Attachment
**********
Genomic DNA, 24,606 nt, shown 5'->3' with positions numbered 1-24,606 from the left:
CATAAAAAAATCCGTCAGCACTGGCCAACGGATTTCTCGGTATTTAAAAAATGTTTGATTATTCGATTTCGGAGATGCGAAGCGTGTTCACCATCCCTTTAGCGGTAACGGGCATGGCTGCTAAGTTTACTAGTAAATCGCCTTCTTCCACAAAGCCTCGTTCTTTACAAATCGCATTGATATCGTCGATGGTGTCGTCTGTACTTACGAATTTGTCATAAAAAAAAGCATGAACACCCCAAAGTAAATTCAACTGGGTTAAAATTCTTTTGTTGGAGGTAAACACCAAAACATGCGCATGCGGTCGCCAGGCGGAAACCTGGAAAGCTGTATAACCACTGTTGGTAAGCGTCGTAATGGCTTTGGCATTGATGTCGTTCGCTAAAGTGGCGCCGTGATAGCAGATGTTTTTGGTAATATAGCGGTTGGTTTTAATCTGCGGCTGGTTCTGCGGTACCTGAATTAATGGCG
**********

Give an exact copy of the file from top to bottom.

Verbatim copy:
Genomic DNA, 24,606 nt, shown 5'->3' with positions numbered 1-24,606 from the left:
CATAAAAAAATCCGTCAGCACTGGCCAACGGATTTCTCGGTATTTAAAAAATGTTTGATTATTCGATTTCGGAGATGCGAAGCGTGTTCACCATCCCTTTAGCGGTAACGGGCATGGCTGCTAAGTTTACTAGTAAATCGCCTTCTTCCACAAAGCCTCGTTCTTTACAAATCGCATTGATATCGTCGATGGTGTCGTCTGTACTTACGAATTTGTCATAAAAAAAAGCATGAACACCCCAAAGTAAATTCAACTGGGTTAAAATTCTTTTGTTGGAGGTAAACACCAAAACATGCGCATGCGGTCGCCAGGCGGAAACCTGGAAAGCTGTATAACCACTGTTGGTAAGCGTCGTAATGGCTTTGGCATTGATGTCGTTCGCTAAAGTGGCGCCGTGATAGCAGATGTTTTTGGTAATATAGCGGTTGGTTTTAATCTGCGGCTGGTTCTGCGGTACCTGAATTAATGGCG